Septic arthritis in a Thoroughbred foal significantly reduces the likelihood the animal will race, according to a study conducted by researchers at the University of Glasgow in Scotland and veterinarians with Rossdale and Partners in England. The scientists evaluated the medical records of 69 foals treated for septic arthritis. They compared each foal’s racing record to at least one of its siblings.

Based on a report that appeared in the Equine Veterinary Journal, the researchers found that foals with septic arthritis were less likely to start in a race compared to the controls (their siblings). Even when the group of septic foals included only those discharged from the hospital, they still were less likely to ever compete.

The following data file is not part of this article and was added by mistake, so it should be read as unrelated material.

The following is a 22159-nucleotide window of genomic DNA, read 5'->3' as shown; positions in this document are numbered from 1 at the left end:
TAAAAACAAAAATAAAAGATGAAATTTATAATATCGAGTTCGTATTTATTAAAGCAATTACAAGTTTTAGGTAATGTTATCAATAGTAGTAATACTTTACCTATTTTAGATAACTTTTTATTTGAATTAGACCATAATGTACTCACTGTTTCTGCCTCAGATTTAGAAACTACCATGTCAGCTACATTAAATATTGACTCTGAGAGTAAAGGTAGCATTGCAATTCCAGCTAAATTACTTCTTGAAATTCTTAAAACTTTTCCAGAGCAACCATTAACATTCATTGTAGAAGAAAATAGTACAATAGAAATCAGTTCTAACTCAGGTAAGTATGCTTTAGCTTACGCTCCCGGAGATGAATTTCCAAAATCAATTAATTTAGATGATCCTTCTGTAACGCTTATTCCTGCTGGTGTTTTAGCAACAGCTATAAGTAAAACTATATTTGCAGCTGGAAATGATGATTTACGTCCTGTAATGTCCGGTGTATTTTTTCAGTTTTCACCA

The presence of multi-system disease was associated with a decreased likelihood of surviving or being discharged from the hospital. However, it did not affect the likelihood the foals would start in at least one race if they were discharged successfully compared to other foals with septic arthritis.

Foals discharged following treatment for septic arthritis took significantly longer to start in their first race compared to their siblings.

Fifty-eight (84.1%) of the foals with septic arthritis in the study survived and were discharged from the hospital. The scientists found that if the infection was eliminated from the synovial space before irreversible damage occurred, then almost 50% of foals discharged after being treated for septic arthritis started in at least one race.

About the Author

Deirdre Biles

Deirdre Biles is the Bloodstock Sales Editor for The Blood-Horse magazine.

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